Mita Mallick on Her Personal Experiences with Colorism 2020

For as long as I can remember I wondered what it might be like to move through this world a lighter shade of brown. What might life be like if I weren’t so dark? If I was just one, two, or even three shades lighter? I knew from a very early age that my brownness—my dark brownness—meant that I couldn’t be pretty.

I remember being five years old and my friend who lived two doors down got a brand new bike. Her blond curls bounced up and down in excitement as neighborhood kids took turns on that bike. When it came to my turn, she loudly proclaimed: “My parents said that I am allergic to the color of your skin, so you can’t have a turn. You can’t use my bike.” I guess we weren’t really friends after all.

I knew from a very early age that my dark brownness meant that I couldn’t be pretty.

When my younger brother was born people said he looked like “a ball of butter.” My Indian aunties were so mesmerized that he was so light skinned and called out ooohs and ahhhs of shock and delight about how fair he was. But in Indian culture, he didn’t actually need to be fair for acceptance. It was the girls who needed to be fair.

Then there were the times we would go to the beach as a family. I loved screaming in delight as my baby brother and I ran away from the crashing waves. But the seemingly innocent warm rays of sunshine became my worst enemy. I remember one of my Indian aunties seeing me after a trip to the beach. Wrinkling her nose she proclaimed in disgust “you became darker!”

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One day at the age of twelve I confessed to my best friend: “I wish I was blond with blue eyes and light skin.” She had asked me, while enjoying a slice of cheese pizza, what I secretly wished for. I just blurted it out and I still remember how angry and disappointed she was. How could I wish for that? She embraced who she was at such a young age, and all I could think as I chewed on my pizza crust was that it’s easy for her to say because she’s lighter than me.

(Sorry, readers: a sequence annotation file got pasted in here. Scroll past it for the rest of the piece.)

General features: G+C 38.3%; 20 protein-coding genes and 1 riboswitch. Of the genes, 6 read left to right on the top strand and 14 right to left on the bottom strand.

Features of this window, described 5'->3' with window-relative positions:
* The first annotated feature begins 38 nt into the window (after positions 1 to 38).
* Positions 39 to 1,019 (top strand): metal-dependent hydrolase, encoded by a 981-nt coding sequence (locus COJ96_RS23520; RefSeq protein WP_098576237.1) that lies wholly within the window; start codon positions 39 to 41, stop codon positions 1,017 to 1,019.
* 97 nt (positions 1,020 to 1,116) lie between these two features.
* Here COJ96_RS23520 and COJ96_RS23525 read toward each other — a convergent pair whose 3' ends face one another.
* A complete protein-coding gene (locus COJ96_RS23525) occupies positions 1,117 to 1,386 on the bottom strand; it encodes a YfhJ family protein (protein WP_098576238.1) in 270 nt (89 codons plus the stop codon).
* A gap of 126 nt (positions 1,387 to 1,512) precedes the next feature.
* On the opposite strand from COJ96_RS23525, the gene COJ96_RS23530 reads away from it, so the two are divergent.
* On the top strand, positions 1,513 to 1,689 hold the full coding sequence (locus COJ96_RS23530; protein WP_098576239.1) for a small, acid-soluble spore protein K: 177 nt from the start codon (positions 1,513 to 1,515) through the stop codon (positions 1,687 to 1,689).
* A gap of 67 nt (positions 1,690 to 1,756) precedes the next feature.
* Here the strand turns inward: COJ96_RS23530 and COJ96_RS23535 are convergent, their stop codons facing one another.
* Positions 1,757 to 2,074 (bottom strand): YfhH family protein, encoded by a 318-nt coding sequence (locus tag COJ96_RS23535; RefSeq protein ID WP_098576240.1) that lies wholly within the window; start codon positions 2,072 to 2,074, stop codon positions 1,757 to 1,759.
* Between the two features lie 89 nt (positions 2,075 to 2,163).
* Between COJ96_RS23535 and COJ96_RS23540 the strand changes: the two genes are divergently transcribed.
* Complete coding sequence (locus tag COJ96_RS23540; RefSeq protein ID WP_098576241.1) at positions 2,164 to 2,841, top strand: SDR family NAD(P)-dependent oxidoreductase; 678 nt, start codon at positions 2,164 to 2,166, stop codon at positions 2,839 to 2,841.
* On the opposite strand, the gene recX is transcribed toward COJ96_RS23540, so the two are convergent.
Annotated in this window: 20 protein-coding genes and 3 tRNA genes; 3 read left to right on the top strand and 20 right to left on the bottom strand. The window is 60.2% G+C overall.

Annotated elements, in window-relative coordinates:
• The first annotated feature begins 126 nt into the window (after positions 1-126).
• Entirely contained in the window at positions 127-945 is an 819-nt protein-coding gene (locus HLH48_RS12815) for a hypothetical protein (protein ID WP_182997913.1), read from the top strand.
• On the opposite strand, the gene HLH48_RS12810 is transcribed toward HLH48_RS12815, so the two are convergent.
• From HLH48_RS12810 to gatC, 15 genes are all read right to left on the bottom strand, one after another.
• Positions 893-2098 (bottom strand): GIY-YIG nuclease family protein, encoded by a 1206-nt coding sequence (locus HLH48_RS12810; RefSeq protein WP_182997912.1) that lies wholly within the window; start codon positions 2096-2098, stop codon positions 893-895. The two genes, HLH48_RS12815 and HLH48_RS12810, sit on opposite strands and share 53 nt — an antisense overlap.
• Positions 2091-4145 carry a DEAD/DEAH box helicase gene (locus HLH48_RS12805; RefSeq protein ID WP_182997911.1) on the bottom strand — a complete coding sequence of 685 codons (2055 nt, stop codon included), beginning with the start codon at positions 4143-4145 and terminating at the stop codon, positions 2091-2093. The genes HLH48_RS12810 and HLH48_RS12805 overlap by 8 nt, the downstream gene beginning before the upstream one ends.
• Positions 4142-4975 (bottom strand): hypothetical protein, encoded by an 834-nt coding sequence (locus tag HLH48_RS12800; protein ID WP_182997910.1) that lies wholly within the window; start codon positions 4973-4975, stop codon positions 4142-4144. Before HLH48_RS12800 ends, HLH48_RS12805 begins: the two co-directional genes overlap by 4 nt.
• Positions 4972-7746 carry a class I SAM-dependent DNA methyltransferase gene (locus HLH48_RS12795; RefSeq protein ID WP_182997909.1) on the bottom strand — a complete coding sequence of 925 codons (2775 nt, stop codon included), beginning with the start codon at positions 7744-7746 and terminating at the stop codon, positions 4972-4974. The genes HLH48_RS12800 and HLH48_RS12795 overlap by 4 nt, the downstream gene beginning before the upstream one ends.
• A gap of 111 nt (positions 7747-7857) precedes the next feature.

At home, my singular focus was studying. If I was going into the 6th grade, my dad got the 7th grade math book. I would do my math problems, watch Nickelodeon, and read books all summer long. We never talked about our shades of brown. But the outside world was there to remind me.

In our larger Indian community, light-skinned girls were constantly complimented on how angelic and beautiful they were. I clung to images of actress Tatyana Ali from the TV show The Fresh Prince of Bel-Air, songstresses Toni Braxton and Brandy, as well as supermodel Naomi Campbell. These women represented true beauty to me. However, for Indian folks things are very different. Every Bollywood movie, program and magazine celebrated the lightest of light—the lightest of brown Indian women. They were peach, pink, and caramel—all cousins to brown. But not brown.

mita mallick colorism essay

Young Mita. 

Mita Mallick

mita mallick colorism essay

Adult Mita. 

Mita Mallick

And then there were my visits to India throughout the years. Sly comments reminded me that I was constantly minimized to my dark brownness. Did I spend too much time in the sun? Why were my knuckles and heels and knees so dark? Maybe I could try to do a yogurt honey mask with turmeric on my face twice a day? And I was always in awe of my other cousins who were much fairer than me. I stared at them and wondered what would it be like to move through the world a lighter shade of brown?